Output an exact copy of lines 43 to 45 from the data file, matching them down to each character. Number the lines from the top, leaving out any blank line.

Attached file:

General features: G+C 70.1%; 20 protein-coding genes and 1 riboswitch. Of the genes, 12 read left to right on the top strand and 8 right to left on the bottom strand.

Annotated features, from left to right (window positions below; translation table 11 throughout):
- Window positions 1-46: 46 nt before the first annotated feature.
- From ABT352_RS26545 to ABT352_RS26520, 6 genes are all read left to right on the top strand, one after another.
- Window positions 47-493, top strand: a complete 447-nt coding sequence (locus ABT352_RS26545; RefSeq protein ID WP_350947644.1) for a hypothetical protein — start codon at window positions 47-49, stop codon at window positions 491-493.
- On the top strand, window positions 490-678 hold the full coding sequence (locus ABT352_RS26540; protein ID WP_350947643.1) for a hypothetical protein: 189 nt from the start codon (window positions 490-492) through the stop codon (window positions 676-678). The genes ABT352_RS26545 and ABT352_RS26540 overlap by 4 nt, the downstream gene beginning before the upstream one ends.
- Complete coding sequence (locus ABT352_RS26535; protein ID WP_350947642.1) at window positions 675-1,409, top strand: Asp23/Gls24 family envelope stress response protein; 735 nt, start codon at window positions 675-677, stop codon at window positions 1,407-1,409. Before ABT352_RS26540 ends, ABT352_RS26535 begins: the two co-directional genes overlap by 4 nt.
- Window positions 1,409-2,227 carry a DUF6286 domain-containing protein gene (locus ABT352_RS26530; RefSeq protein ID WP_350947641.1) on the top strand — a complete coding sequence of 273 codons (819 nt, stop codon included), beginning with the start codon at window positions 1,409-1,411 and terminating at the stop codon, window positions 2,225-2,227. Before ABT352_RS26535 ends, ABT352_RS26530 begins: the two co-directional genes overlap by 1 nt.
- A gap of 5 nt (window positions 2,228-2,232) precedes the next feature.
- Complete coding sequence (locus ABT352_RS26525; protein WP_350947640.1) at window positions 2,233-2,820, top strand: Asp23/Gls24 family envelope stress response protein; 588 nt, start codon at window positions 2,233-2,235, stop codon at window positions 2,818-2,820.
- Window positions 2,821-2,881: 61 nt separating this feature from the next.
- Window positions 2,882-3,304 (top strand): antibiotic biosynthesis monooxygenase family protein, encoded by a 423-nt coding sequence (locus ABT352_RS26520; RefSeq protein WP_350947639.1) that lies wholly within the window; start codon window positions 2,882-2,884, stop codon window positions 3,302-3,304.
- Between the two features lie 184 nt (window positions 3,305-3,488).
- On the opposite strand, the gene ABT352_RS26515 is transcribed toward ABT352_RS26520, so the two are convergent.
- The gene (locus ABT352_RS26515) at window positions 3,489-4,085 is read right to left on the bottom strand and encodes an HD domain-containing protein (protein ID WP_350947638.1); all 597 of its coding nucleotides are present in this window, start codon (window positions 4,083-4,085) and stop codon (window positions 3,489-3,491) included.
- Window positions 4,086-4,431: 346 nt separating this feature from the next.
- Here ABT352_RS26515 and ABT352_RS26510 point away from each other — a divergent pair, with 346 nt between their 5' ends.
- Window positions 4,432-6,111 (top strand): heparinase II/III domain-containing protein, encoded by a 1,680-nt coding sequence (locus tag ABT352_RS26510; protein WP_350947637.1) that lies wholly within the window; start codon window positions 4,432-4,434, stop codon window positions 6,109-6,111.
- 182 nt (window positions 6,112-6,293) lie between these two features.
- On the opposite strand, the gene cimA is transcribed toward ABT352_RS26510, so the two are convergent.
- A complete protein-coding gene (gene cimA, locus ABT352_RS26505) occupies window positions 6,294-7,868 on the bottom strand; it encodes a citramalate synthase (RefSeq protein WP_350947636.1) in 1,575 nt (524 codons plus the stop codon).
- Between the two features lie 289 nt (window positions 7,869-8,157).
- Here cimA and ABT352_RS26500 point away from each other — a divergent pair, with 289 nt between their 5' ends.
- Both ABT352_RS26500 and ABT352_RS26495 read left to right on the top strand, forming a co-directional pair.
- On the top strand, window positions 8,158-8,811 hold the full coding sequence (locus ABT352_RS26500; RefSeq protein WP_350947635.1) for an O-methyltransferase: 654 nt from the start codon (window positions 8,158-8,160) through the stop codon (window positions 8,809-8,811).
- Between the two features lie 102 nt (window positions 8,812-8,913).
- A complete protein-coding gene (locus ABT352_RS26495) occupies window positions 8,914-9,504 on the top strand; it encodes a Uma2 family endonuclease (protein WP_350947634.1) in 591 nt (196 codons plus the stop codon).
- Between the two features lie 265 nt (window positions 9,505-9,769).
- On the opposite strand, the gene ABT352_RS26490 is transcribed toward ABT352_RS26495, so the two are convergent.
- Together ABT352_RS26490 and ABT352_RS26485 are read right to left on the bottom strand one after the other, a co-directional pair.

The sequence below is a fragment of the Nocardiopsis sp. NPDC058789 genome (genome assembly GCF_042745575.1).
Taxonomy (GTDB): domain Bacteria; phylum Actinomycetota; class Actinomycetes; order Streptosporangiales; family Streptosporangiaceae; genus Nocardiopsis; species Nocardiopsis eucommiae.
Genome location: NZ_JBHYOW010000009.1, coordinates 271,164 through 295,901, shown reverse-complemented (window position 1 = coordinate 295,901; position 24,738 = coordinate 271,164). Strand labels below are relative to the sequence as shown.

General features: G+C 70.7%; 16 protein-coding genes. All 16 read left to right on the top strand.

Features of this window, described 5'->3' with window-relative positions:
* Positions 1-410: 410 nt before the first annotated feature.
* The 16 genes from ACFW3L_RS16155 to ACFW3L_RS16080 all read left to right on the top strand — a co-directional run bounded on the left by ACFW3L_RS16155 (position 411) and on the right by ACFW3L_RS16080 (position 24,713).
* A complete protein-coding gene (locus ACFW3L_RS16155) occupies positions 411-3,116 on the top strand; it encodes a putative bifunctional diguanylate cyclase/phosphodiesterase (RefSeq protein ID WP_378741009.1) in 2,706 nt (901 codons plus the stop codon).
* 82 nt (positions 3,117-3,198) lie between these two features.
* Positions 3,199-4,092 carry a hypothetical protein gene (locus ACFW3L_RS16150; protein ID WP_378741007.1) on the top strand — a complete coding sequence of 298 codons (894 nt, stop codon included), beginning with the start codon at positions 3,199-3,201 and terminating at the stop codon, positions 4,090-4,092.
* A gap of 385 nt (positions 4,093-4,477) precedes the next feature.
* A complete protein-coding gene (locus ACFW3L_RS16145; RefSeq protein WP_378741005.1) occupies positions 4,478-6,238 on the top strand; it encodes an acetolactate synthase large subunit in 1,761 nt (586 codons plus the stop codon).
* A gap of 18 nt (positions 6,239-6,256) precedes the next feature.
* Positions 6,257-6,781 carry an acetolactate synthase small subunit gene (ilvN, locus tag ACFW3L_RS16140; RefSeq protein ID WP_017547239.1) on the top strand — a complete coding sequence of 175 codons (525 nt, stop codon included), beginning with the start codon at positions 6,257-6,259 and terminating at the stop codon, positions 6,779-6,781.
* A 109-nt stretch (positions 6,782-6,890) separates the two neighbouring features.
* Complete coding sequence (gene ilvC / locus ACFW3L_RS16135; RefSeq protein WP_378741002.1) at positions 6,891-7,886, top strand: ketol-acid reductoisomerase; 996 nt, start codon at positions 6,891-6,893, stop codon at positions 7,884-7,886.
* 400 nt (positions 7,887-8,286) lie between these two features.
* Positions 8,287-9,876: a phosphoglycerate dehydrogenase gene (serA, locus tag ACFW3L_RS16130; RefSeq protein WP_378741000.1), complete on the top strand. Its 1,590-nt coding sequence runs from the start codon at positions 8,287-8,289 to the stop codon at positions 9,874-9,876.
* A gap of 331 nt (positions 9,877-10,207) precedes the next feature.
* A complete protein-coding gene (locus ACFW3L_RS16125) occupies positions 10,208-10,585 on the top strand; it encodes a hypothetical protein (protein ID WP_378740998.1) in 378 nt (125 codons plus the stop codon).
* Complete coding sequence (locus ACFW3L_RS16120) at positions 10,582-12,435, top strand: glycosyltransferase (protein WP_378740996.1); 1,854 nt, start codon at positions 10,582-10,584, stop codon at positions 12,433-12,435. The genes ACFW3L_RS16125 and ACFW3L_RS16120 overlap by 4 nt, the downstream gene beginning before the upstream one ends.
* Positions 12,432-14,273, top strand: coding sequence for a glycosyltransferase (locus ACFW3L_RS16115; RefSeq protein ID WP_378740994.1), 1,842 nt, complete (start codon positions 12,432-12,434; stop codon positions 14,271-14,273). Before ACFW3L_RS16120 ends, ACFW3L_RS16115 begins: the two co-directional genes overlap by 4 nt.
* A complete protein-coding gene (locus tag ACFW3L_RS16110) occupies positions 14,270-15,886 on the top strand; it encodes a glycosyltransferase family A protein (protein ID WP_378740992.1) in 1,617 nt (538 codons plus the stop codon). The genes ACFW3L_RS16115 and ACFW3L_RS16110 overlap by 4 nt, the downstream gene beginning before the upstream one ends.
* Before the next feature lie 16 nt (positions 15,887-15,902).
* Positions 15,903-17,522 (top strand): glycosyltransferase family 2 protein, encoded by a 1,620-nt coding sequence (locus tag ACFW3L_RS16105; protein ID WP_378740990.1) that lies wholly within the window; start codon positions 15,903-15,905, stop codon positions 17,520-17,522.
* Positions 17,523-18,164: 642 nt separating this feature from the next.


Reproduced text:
* A gap of 18 nt (positions 6,239-6,256) precedes the next feature.
* Positions 6,257-6,781 carry an acetolactate synthase small subunit gene (ilvN, locus tag ACFW3L_RS16140; RefSeq protein ID WP_017547239.1) on the top strand — a complete coding sequence of 175 codons (525 nt, stop codon included), beginning with the start codon at positions 6,257-6,259 and terminating at the stop codon, positions 6,779-6,781.
* A 109-nt stretch (positions 6,782-6,890) separates the two neighbouring features.